By KaylaFri. 15 Mar. 20243min Read

What is SSO and How do You Benefit From SSO?

Single sign-on (SSO) saves users from the cumbersome process when they need to repeatedly enter account credentials.
What is SSO and How do You Benefit From SSO?


What is SSO

Single Sign-On (SSO) is an authentication service that allows access to multiple applications within a system with a single set of credentials, getting rid of re-entering account information such as username and password for each application. For example, after logging in with a Google account, users can seamlessly access products like Gmail and Google Drive without the need to input their credentials again.


SSO Login

Image Source: Pixabay


How Does SSO Work?

The working principle of SSO authentication is as follows:

  • Users log in with SSO credentials to a service provider or a central portal (such as a company's intranet or a university student portal).

  • Once the user successfully authenticates, the SSO will generate an authentication token containing specific information about the user's identity (username, email address, etc.). This token is stored in the user's web browser or the SSO system.

  • When the user attempts to access another trusted service provider, the application checks the SSO system to determine if the user has passed the session authentication. If yes, the SSO verifies the user by digitally signing the authentication token and grants the user access to the application. If not, the system prompts the user to re-enter login credentials.


Advantage of SSO

SSO saves users from the cumbersome process when they need to repeatedly enter account credentials. After the initial login, the users can quickly access other applications within the system in the short term. Overall, SSO offers the following advantages:

Reduce Memory Burden

Without SSO, users must remember their passwords for multiple applications. To avoid this situation, some users may lead to using insecure practices like using simple or identical passwords across accounts.

Improve Work Efficiency 

Users only need to log in once for multiple applications with SSO, saving significant time spent on repeatedly entering account credentials and reducing the likelihood of account and password input errors.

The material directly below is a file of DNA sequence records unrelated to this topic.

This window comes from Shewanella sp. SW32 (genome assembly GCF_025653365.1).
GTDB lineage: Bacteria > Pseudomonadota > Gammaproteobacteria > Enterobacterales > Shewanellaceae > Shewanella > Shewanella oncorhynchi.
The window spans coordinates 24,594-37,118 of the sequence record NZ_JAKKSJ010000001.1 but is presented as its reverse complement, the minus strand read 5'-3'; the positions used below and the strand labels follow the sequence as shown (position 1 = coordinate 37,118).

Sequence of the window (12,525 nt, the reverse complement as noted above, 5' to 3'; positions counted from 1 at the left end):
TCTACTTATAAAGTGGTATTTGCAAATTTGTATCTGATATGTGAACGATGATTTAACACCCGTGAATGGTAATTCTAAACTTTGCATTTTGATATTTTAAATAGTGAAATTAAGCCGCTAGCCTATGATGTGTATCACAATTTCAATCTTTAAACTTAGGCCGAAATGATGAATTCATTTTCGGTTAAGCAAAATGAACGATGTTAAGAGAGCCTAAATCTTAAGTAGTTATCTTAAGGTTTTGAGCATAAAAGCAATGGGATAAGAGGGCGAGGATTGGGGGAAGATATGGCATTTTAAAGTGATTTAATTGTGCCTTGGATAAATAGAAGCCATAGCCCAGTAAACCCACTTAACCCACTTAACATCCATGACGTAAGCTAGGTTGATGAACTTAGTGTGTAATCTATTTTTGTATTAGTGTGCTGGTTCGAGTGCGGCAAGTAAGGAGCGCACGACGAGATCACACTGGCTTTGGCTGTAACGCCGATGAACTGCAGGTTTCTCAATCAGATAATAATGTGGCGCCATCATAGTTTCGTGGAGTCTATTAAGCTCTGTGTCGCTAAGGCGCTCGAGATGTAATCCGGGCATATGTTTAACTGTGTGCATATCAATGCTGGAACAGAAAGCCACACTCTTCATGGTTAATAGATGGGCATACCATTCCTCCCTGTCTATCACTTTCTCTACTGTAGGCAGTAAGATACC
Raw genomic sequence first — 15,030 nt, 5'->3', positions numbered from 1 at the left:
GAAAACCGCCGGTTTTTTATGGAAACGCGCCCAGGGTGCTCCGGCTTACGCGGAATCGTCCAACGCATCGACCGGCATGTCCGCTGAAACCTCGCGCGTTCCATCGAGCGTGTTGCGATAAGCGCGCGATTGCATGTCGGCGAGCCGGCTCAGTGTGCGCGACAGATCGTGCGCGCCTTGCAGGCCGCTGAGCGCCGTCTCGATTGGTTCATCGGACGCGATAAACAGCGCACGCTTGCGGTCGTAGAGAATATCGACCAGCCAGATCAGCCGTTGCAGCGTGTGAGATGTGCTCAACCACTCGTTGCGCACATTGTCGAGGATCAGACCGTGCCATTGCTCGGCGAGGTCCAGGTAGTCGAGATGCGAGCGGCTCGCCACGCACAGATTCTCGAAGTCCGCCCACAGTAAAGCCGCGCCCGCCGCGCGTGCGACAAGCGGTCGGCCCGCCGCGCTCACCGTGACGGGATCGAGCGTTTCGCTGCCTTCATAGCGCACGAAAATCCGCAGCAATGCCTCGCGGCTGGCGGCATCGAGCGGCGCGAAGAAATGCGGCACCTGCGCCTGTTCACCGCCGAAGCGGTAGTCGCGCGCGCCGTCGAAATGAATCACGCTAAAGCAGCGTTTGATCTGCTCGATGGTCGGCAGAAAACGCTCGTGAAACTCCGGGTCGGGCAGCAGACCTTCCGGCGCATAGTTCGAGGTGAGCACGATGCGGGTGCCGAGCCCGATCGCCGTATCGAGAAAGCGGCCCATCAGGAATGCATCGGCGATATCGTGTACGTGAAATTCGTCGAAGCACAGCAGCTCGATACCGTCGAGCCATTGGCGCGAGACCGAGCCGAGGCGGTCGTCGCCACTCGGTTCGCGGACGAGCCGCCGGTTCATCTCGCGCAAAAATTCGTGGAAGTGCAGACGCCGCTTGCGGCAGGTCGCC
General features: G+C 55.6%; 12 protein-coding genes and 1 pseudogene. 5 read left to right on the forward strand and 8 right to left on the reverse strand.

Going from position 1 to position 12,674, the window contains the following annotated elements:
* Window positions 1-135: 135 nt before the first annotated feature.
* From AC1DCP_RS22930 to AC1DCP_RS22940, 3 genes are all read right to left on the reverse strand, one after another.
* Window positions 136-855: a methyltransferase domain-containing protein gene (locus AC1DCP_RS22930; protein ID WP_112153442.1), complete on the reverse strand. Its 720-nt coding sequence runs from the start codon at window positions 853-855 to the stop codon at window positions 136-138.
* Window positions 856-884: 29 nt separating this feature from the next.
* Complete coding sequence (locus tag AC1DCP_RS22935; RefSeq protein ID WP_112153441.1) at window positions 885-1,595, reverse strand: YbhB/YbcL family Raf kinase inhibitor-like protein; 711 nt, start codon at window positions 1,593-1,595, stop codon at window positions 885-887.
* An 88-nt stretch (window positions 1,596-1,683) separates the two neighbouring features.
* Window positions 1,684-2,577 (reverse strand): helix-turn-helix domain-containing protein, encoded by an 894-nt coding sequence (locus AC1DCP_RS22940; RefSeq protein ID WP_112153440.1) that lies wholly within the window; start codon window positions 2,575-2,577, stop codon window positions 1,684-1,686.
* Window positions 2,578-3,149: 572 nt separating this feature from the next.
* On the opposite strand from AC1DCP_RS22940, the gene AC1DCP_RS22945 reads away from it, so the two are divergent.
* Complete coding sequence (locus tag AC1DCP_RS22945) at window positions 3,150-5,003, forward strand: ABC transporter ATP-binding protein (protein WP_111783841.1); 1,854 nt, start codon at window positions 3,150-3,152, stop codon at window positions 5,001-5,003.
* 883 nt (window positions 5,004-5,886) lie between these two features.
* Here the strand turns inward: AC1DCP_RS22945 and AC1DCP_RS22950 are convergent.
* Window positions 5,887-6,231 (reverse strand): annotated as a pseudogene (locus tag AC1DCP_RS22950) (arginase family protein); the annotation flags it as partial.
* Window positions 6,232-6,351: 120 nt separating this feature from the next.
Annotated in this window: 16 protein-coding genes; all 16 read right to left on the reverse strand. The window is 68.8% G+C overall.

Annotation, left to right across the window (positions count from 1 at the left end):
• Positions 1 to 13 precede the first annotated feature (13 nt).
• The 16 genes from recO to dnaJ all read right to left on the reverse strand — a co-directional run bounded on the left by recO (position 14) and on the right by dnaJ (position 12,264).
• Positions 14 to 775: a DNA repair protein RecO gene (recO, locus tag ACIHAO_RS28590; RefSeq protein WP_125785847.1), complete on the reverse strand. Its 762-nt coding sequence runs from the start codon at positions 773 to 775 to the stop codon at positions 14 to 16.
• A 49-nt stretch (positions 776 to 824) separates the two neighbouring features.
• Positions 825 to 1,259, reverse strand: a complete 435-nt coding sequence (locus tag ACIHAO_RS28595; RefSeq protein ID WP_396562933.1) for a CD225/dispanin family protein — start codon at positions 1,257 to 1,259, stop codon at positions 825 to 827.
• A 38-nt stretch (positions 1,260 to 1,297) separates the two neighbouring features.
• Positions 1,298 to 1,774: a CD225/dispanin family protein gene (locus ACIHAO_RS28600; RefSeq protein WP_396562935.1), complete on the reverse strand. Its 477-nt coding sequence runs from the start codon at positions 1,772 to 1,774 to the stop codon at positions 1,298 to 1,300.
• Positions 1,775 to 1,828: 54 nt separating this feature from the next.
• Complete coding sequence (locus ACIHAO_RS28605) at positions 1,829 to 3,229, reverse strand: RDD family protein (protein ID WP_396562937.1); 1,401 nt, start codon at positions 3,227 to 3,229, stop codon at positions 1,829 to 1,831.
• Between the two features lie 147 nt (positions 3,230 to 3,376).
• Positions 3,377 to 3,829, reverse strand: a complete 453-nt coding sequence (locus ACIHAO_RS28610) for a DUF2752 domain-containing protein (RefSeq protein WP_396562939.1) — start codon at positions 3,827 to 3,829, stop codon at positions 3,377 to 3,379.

Lowers Enterprise Maintenance Costs 

Users may forget or mix up passwords when managing multiple accounts, potentially triggering password resets and increasing the workload for the enterprise IT department. Utilizing SSO effectively addresses this issue.

Enhance Security 

For those who store passwords on documents, notes, or other memory aids for convenient management, the risk increases as it provides hackers the opportunity to steal passwords, as these places are regular paths for hacking. SSO effectively reduces such security vulnerabilities.


What are the types of SSO?


SAML (Security Assertion Markup Language) is a protocol or set of rules that applications use to exchange authentication information with SSO services. It uses XML for exchanging user identity data, providing better security and flexibility for SSO services as applications do not need to store user credentials on their systems.


OAuth (Open Authority) is an open standard that allows applications to securely access users’ information from other websites without a password. Instead of requesting passwords from users, applications access password-protected data via OAuth. OAuth establishes trust between applications through API, enabling applications to send and respond to identity verification requests in the established framework.


OIDC (OpenID Connect) is a method of using a set of user credentials to access multiple sites, allowing service providers to verify user credentials. Web applications use OIDC to request additional information and verify user authenticity without passing authentication tokens to third-party identity providers.


Kerberos is a ticket-based authentication system that allows multiple parties on a network to mutually authenticate their identities. It uses secure cryptography to prevent unauthorized access to identity information that is transmitted between servers, clients, and key distribution centers.


In conclusion, Single Sign-On (SSO) is a valuable solution for organizations seeking to streamline access management processes, enhance user experience, and bolster security measures. With SSO, users can enjoy seamless access to various applications and services, reducing the burden of remembering multiple passwords and improving overall efficiency.


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